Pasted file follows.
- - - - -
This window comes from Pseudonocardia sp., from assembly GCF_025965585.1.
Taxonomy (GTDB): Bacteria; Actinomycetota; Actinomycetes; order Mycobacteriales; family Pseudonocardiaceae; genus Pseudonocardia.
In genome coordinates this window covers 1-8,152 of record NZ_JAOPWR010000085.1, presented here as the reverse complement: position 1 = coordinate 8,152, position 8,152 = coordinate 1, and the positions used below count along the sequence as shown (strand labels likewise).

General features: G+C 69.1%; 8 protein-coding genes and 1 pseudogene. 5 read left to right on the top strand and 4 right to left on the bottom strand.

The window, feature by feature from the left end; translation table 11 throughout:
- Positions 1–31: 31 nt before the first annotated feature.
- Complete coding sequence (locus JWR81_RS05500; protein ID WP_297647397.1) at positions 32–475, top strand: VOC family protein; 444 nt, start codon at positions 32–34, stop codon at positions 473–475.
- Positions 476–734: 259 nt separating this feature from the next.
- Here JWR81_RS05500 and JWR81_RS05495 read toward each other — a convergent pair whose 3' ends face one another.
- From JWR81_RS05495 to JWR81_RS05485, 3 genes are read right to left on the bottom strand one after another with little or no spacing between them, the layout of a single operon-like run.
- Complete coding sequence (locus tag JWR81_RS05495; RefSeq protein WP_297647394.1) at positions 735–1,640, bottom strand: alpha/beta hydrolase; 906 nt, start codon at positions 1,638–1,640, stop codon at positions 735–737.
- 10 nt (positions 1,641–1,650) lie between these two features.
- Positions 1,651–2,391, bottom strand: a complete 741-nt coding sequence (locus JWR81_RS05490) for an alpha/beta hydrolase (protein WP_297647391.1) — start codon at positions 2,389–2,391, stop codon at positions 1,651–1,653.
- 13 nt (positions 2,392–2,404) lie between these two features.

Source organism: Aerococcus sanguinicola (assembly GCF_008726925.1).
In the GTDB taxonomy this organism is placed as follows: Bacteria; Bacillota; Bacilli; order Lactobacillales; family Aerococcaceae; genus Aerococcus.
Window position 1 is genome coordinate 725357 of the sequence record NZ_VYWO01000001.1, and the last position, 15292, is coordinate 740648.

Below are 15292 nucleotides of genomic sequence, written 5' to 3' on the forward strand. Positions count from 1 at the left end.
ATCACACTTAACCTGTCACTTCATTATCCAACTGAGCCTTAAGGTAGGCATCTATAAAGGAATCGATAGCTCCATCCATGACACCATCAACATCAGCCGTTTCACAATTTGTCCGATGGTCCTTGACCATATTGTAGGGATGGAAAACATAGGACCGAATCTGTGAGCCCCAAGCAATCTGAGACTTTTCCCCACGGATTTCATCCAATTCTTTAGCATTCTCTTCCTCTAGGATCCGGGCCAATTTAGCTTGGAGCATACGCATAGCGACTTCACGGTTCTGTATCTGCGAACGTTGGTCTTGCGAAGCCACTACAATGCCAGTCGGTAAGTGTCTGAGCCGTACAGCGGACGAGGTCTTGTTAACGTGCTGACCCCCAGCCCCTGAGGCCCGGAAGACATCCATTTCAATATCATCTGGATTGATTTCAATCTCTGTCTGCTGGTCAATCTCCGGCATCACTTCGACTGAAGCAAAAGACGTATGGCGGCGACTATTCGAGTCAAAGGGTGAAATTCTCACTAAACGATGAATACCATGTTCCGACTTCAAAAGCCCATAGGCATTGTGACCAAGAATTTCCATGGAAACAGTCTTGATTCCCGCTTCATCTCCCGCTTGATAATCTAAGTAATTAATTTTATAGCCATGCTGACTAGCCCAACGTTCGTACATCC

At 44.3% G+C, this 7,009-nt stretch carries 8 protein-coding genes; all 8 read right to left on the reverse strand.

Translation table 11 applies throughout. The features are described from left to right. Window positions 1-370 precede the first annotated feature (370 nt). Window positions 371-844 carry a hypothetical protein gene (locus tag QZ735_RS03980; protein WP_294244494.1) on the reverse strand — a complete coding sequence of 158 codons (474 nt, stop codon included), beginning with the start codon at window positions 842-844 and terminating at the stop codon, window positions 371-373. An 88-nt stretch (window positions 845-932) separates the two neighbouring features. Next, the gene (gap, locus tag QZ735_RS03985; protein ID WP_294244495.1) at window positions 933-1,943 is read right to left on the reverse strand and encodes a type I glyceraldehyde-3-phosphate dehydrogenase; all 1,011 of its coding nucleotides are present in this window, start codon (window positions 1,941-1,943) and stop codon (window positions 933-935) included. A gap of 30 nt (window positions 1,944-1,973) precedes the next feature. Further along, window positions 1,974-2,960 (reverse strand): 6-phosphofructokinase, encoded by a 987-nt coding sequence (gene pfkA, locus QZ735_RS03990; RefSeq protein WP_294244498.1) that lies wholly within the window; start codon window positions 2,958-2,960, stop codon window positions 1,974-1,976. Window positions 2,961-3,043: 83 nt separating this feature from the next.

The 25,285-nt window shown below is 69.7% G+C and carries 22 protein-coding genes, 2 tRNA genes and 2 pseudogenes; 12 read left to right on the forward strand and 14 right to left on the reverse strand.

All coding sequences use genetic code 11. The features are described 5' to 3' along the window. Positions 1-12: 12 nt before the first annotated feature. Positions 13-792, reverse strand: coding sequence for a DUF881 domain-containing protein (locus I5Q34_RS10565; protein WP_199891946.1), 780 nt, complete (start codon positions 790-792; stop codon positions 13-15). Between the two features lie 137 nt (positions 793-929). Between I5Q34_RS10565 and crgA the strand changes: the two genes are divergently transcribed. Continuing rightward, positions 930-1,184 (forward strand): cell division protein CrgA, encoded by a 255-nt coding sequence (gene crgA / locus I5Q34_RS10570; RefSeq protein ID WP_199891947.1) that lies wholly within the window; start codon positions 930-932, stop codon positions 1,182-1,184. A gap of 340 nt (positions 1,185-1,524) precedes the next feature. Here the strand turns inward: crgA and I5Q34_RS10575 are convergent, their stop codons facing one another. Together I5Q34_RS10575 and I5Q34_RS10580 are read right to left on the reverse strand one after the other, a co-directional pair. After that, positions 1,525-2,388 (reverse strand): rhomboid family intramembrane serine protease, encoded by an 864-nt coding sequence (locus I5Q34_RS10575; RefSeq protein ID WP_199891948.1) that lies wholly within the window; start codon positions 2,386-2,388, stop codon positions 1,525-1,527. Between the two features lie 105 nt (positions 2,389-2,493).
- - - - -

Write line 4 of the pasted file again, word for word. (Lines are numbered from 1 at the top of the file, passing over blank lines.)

General features: G+C 69.1%; 8 protein-coding genes and 1 pseudogene. 5 read left to right on the top strand and 4 right to left on the bottom strand.